Are Mexican Workers 'stealing our jobs'?

Mexican Job Losses

While Mexico's share of the total North American auto production rose between 3-4 percent in 2008, exports from Mexico's auto sector actually dropped by almost 57 percent between January 2008 and January 2009. This has meant dramatic job losses in many communities in states that are highly dependent on the auto sector, such as Puebla, Coahuila and the State of Mexico.

Temporary closures or production slow-downs -- called paros tecnicos -- have become the norm. For example, GM's Guanajuato plant recently began an eight-week paro tecnico which will affect some 10,000 workers. Paros tecnicos are also underway at GM's three other Mexico plants, affecting over 6,600 workers. The crisis is of course not restricted to production for the big three U.S. auto makers. In January, Volkswagen laid off 900 temporary workers at its Puebla production facility, a factory with a strong independent union.

Mexican auto parts companies that supply the large manufacturers are also feeling the impact of the crisis. For example, last month Delphi, one of GM's main parts providers, announced the closure of its Matamoros factory, leaving 1,700 workers unemployed.

And, like their North American counterparts, Mexican workers are being pushed to give up hard-won gains.

Impact on Workers' Rights

According to Blanca Velazquez of the Worker Support Centre (CAT) in Puebla, employers in the auto sector and the state and federal governments are using the uncertainty caused by the economic crisis to undermine Mexican workers' rights.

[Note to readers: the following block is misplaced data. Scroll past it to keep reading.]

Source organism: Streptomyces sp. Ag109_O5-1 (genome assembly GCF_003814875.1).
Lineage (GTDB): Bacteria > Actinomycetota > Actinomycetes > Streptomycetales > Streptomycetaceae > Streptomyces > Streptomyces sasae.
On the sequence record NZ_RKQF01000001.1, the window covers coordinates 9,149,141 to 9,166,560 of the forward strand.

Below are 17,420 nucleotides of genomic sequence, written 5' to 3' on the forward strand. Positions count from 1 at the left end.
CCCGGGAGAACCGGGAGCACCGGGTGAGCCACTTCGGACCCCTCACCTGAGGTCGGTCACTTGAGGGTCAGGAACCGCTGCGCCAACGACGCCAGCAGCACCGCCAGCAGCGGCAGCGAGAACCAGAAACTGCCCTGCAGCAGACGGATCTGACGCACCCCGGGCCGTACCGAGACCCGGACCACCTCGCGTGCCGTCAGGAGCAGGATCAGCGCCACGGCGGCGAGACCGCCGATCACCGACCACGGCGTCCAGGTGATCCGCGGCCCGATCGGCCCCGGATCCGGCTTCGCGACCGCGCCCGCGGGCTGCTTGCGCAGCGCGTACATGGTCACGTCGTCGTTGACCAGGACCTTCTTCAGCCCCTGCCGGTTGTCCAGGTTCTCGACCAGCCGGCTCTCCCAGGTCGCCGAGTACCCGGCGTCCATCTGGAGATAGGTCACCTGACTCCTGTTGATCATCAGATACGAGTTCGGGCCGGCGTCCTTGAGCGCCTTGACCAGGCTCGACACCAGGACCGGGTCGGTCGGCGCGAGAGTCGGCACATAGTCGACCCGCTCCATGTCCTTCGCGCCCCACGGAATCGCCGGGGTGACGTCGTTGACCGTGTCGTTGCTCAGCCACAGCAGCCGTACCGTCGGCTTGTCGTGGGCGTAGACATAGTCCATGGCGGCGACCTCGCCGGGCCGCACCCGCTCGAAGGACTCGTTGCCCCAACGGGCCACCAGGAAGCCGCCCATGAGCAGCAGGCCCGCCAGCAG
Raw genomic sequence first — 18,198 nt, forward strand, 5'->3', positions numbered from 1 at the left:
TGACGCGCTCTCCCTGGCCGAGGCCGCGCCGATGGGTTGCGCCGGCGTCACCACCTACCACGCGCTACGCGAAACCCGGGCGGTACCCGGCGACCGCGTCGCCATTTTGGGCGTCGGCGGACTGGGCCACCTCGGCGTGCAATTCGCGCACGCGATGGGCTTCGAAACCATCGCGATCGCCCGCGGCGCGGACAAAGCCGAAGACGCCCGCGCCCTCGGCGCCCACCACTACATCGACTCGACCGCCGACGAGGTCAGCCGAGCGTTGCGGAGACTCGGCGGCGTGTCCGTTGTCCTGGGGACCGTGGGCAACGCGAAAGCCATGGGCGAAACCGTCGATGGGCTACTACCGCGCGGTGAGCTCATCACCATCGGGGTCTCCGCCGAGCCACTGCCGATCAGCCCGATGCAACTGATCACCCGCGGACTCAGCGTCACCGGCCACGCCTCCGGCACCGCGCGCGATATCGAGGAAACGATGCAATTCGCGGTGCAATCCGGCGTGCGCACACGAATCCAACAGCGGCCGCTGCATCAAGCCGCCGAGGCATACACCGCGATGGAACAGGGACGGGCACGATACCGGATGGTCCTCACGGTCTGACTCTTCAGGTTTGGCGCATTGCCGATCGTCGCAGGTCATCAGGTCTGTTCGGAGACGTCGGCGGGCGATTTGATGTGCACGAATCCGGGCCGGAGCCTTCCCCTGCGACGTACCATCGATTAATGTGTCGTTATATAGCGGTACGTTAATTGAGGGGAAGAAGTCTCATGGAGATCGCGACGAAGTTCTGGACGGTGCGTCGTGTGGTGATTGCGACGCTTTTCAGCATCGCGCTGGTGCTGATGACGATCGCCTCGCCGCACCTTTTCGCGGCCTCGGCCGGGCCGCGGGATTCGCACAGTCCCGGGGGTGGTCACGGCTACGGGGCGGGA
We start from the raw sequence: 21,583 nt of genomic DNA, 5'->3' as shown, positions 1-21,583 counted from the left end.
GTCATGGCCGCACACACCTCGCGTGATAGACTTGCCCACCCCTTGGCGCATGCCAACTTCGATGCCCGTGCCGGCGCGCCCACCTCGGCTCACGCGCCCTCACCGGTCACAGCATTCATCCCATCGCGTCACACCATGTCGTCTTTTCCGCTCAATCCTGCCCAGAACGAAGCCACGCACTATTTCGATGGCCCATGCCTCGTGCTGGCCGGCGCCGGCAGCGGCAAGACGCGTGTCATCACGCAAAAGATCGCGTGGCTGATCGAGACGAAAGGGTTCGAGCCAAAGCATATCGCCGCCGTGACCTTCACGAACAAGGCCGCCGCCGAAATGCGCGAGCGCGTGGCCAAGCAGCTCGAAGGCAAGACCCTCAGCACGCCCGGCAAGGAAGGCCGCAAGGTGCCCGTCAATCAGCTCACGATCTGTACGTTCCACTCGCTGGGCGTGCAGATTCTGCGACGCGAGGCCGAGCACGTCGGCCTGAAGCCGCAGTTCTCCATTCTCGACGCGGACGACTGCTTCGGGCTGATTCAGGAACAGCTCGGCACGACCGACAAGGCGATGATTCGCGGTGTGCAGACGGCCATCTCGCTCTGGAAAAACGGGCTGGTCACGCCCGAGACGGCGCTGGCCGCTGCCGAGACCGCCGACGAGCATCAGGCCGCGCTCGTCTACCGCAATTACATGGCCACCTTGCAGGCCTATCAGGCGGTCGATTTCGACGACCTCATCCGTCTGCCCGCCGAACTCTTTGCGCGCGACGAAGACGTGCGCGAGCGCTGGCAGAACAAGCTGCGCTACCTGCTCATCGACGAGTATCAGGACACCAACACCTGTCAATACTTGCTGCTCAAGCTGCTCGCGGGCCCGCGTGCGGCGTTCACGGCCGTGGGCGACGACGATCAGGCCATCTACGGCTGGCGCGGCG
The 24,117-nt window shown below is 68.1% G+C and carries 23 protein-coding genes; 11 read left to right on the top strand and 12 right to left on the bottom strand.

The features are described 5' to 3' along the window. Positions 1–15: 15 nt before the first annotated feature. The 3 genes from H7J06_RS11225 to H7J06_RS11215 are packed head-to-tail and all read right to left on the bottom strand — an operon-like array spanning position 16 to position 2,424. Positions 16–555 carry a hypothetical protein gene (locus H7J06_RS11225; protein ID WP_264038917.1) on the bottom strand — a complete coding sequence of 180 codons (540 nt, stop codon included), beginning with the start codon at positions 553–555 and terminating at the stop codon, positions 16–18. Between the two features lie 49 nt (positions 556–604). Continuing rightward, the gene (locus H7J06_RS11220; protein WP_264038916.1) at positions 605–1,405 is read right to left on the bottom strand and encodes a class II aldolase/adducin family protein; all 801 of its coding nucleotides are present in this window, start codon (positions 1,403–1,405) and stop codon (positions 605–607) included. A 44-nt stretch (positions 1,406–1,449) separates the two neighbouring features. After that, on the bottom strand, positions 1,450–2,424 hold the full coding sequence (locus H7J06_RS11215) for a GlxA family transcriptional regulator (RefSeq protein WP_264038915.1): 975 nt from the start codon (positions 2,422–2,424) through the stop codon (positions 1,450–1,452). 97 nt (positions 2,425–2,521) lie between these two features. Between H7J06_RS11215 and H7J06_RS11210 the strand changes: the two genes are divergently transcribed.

"Companies and governments are using the threat of job loss to legalize so-called flexible employment in order to weaken job security and labour protections," says Velazquez. She points to proposed regressive changes in the Federal Labour Law as well as recent reforms to the Social Security Law.

She also notes that the terms and conditions of paros tecnicos being negotiated by unelected leaders of "official unions" linked to the Puebla State Government are undercutting workers' legal entitlements and in some cases are being used to undermine worker organizing.

For example, at the Johnson Controls Finsa plant in Puebla, where the CAT has been supporting a coalition of workers, the company has been disproportionately targeting members of the coalition in layoffs and then replacing them with temporary, casual workers contracted through an employment agency.

While announcements of new investments in auto production facilities in Mexico could offset some of the job losses, it is not yet clear whether there will be an overall employment gain for Mexican auto workers, or whether Mexican workers will continue to be discarded by the industry as readily as their Canadian counterparts.



re: Are Mexican Workers 'stealing our jobs'?

yes they are. everywhere u go in Chicago all u see are Mexicans working.and they can barely speak or understand English. that's wife just finished school in health care and cant get a job because she don't speak Spanish.crazy me i thought our language was wrong i was.they come here and take our jobs,all jobs.not the jobs Americans don't want.that's BS.they are in everything.that's why the unemployment rate isn't going down,if your not Mexican u cant get a job.that's crazy.if no one does something about this its only going to get worse then it is right now. they come here and have baby,which are called anchor baby's get on welfare and who do u think pays for that?? we do.We the people.just something to think about!!!!!!!!!

re: Are Mexican Workers 'stealing our jobs'?

Hello my name is Gerardo i'm a University student doing an assey about mexican workers in the U.S.and tijuana's border and I found your blog but I need the name of the author of the note in order to use it as a refference in my work thanks.